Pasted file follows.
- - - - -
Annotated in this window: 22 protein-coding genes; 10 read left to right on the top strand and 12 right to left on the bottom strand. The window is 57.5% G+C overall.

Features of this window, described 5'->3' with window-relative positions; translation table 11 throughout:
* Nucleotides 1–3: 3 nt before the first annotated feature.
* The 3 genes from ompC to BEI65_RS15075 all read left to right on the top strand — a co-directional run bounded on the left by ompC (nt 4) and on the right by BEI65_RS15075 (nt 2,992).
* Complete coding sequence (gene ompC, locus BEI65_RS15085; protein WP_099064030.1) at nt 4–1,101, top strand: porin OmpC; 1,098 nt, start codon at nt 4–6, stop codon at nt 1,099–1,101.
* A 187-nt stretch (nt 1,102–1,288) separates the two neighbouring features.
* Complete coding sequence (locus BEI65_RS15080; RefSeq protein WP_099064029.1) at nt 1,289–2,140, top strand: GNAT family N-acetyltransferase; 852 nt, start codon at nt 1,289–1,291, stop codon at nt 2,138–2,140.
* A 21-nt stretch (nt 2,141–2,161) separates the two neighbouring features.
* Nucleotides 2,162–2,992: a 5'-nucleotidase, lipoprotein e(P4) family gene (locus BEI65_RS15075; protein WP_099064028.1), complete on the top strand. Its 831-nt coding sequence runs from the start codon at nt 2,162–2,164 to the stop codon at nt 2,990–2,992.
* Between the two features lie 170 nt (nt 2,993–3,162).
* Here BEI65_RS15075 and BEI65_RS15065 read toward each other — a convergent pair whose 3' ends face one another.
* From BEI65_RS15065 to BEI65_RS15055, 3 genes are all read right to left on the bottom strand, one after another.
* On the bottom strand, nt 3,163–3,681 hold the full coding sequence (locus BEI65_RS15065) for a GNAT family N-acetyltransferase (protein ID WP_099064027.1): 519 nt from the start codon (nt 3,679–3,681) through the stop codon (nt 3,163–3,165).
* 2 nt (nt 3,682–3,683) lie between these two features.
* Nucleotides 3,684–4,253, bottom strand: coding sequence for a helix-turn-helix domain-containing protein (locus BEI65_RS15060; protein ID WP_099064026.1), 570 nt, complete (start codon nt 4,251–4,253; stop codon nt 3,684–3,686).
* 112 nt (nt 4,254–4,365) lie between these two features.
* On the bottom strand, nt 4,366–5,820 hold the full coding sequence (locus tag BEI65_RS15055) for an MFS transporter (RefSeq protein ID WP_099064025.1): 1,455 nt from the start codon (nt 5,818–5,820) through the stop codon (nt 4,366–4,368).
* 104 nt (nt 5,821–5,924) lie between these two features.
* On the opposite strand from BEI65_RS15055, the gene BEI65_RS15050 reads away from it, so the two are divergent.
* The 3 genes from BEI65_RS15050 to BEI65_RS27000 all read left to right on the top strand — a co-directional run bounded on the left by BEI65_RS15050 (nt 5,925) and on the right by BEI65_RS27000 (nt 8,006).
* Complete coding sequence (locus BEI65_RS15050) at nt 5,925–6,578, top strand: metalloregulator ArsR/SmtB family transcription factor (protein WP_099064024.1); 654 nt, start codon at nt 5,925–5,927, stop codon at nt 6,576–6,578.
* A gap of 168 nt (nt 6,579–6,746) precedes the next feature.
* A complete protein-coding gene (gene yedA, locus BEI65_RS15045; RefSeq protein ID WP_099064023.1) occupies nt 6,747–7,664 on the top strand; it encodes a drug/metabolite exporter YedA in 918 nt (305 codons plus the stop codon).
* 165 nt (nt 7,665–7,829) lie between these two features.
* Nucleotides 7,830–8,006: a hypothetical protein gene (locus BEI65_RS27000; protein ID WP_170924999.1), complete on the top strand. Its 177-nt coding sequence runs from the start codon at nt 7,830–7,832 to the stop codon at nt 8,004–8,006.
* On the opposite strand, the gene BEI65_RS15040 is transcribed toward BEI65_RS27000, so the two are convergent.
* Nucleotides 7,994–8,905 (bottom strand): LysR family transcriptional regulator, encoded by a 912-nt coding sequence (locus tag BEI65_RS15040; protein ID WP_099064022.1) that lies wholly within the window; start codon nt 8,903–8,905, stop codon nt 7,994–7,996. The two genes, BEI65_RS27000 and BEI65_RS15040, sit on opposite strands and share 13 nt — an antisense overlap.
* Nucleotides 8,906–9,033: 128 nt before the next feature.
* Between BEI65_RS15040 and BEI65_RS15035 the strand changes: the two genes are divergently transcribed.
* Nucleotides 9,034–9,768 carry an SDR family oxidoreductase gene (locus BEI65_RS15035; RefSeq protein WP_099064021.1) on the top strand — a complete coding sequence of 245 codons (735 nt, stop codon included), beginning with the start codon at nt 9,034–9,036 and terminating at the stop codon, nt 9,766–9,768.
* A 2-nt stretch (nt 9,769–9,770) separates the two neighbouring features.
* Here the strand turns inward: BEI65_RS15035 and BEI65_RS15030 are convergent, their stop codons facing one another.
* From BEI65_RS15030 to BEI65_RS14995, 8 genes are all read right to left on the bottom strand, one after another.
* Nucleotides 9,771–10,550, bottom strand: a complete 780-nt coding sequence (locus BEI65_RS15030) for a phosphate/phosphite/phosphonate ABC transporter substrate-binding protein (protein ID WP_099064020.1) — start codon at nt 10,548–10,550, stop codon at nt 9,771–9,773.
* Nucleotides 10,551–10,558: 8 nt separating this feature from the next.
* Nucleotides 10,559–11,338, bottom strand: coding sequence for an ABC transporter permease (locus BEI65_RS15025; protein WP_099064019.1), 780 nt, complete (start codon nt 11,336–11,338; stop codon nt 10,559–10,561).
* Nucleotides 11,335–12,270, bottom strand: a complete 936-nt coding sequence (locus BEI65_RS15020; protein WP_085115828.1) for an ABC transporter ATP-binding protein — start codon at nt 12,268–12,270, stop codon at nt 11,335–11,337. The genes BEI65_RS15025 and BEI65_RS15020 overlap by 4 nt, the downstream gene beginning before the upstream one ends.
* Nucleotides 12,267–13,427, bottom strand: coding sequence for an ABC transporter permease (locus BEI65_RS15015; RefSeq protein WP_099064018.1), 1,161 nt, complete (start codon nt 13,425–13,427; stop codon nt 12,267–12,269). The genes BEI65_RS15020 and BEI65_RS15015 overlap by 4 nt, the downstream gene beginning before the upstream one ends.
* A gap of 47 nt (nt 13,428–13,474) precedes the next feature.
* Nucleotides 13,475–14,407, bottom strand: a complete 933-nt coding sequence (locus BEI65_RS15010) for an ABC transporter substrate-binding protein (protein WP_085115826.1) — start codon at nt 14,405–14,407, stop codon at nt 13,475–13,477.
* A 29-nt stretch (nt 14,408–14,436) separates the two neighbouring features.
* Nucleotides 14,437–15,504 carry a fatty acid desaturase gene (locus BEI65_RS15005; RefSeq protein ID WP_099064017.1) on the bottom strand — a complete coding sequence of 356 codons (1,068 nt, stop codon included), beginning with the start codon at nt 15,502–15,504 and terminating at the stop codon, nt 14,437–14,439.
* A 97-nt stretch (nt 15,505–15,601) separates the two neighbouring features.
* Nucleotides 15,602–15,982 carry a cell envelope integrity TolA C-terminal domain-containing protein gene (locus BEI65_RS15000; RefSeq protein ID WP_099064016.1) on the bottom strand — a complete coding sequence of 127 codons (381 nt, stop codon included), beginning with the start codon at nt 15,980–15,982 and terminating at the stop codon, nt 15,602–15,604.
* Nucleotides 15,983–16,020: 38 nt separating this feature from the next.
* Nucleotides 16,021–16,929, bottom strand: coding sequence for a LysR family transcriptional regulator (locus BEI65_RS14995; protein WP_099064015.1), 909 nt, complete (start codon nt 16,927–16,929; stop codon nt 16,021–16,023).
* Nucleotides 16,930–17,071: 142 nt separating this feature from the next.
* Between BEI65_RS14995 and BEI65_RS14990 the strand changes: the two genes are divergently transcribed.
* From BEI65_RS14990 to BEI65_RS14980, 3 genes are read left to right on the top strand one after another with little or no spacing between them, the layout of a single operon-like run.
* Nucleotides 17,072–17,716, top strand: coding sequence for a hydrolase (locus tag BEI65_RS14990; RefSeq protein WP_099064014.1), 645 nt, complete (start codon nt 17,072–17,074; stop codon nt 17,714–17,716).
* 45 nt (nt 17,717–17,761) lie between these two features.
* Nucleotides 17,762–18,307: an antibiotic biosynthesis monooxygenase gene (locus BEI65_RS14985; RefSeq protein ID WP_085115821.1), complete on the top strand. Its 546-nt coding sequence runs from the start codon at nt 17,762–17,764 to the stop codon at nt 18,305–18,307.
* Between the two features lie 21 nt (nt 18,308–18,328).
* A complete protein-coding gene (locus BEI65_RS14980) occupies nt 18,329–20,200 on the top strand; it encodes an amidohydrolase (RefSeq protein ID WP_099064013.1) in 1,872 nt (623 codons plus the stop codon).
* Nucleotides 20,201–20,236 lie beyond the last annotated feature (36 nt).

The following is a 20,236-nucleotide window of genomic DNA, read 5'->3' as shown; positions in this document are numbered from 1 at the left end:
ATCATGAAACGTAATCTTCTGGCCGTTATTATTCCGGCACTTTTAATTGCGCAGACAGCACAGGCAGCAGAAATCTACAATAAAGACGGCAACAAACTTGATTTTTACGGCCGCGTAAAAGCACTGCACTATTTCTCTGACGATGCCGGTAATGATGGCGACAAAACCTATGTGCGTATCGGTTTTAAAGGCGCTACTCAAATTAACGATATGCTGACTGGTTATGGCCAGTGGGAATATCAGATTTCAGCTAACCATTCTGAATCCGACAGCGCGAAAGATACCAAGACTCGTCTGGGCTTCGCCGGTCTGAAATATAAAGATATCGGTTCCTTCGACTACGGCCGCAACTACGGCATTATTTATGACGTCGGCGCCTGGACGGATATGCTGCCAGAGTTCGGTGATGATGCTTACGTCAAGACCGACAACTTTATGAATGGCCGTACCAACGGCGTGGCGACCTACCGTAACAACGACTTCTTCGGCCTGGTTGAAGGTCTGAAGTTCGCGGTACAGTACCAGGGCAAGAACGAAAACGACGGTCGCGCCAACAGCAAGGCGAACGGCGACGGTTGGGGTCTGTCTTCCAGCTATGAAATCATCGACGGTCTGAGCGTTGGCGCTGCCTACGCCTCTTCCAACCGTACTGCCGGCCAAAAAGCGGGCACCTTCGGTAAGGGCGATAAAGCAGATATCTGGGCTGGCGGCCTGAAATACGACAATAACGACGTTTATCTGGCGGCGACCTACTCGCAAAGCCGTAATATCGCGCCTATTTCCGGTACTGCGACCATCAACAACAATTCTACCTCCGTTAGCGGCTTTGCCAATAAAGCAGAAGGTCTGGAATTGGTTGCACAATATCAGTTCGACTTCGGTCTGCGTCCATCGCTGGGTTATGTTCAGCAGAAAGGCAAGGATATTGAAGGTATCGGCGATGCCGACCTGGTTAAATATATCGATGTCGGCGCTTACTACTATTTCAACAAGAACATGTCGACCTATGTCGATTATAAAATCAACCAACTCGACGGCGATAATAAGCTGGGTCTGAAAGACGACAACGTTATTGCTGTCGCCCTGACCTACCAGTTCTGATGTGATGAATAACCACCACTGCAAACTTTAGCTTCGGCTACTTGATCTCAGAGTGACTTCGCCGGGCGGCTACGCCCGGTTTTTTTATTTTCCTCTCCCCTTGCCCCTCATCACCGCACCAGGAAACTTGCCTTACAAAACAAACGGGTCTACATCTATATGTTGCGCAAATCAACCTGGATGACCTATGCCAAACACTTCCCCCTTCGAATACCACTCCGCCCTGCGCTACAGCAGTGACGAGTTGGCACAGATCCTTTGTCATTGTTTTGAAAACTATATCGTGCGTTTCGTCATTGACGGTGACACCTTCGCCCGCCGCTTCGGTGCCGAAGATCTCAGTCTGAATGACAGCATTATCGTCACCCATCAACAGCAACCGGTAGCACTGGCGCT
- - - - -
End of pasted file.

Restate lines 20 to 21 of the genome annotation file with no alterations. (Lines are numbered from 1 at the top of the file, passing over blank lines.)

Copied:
* The 3 genes from BEI65_RS15050 to BEI65_RS27000 all read left to right on the top strand — a co-directional run bounded on the left by BEI65_RS15050 (nt 5,925) and on the right by BEI65_RS27000 (nt 8,006).
* Complete coding sequence (locus BEI65_RS15050) at nt 5,925–6,578, top strand: metalloregulator ArsR/SmtB family transcription factor (protein WP_099064024.1); 654 nt, start codon at nt 5,925–5,927, stop codon at nt 6,576–6,578.